A changing landscape for hospitals
What's behind that "new day"? A confluence of factors, led by the burgeoning retail movement in health care and patients' increased willingness to seek care in non-traditional settings.
That's led to a dip in inpatient utilization, which is starting to affect hospitals' financials. (A recent federal analysis found U.S. hospital spending dropped 3.6% in 2013, and hospital discharges dropped 1.4%.) And it's forcing health systems to pare back, as they realize they have excess capacity. UPMC, for instance, is cutting more than 8% of its inpatient beds.
Those market pressures are also one reason why more hospitals are partnering up, creating new alliances or even forming super-systems.
As Evans points out, the hospitals that are most likely to suffer—or even shutter—in 2015 tend to be the hospitals left out of those arrangements, which include:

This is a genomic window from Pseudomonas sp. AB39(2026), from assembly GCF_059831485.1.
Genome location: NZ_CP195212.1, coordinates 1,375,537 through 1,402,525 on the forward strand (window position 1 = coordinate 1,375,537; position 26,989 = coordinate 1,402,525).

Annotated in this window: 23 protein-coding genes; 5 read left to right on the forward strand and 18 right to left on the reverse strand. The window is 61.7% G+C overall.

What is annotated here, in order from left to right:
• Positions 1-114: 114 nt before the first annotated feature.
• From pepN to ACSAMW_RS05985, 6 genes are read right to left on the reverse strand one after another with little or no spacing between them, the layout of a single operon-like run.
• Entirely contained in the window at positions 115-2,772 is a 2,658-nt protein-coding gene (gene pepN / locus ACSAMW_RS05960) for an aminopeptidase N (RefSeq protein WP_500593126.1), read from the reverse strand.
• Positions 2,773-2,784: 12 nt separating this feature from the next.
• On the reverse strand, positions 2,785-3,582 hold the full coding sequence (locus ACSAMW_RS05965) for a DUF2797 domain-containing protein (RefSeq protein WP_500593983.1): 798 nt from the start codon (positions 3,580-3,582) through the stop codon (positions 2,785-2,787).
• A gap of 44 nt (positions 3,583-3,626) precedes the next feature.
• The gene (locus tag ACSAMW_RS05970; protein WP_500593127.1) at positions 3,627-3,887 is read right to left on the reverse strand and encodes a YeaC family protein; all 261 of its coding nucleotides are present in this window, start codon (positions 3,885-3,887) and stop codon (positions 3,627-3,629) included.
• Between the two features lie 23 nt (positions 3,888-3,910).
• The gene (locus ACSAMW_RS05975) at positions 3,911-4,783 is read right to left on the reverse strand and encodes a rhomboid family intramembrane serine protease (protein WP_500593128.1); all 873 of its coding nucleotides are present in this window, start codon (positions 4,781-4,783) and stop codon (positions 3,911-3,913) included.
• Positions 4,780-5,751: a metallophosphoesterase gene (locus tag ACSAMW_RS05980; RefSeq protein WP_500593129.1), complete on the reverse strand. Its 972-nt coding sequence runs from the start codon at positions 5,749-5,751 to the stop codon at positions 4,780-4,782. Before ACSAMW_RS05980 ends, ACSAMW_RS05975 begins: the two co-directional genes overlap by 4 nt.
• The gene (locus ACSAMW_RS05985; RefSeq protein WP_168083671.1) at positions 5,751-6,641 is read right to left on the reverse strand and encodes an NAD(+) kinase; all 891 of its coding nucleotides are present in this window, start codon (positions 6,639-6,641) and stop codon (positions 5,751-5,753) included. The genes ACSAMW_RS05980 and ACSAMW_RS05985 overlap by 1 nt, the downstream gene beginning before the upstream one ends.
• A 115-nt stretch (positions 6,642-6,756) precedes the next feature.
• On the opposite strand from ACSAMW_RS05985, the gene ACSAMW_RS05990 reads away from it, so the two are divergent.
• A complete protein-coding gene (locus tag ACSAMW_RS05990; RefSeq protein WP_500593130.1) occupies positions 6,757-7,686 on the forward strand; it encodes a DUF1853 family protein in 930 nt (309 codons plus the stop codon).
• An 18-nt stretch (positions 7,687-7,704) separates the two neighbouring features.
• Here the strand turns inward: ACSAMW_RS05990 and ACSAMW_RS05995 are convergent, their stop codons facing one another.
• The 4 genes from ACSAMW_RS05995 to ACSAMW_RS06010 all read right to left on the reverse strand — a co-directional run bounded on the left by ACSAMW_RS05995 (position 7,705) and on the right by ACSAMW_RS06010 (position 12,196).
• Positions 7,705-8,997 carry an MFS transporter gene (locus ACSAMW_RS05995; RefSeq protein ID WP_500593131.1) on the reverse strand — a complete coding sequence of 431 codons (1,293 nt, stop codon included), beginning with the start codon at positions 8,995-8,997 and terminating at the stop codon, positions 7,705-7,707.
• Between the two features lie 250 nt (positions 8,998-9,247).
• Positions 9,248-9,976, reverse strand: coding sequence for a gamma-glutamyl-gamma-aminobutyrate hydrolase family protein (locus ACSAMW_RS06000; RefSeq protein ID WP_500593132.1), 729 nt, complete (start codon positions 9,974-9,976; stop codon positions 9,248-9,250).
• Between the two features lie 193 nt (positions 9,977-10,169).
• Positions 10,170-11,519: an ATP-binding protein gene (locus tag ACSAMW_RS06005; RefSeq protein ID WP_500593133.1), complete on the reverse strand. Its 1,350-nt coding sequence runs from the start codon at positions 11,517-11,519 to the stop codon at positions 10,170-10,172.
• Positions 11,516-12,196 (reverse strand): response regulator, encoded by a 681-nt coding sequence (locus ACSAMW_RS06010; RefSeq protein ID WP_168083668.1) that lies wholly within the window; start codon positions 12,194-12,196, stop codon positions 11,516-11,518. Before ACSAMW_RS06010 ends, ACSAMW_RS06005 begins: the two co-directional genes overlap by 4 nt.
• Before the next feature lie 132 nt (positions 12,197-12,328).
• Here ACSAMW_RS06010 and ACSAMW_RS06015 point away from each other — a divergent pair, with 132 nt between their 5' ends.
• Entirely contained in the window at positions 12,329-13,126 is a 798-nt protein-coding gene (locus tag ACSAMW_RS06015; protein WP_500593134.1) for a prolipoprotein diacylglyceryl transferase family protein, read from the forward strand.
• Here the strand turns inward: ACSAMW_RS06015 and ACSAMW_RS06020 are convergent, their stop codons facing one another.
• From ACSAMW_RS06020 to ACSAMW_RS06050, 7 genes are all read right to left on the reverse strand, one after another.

- Small standalone hospitals: They lack consolidation options and resources, especially when seeking to make improvements in their aging facilities. And about half the hospitals that closed in 2014 operated an average of roughly 60 beds, Evans points out.
- Academic medical centers: These high-profile organizations tend to have much higher costs than the average hospital, given their research aims. (You can see more on the future of AMCs in today's Daily Briefing.)
The gap between for-profits and not-for-profits
I thought Moody's latest report inadvertently revealed one of the flash points in the industry, too.
The ratings agency's current outlook for the not-for-profit hospital sector is negative. Moody's isn't optimistic about the sector's fundamentals. "Growth in operating cash flow will be weak, operating margins will continue to narrow, and revenue growth will remain limited," the ratings agency predicts.
But a Moody's report released on Thursday projects that the for-profit hospital sector will be "stable" in 2015. There's an explanation for that gap, and I'll be focusing on the reasons behind it in Monday's Daily Briefing.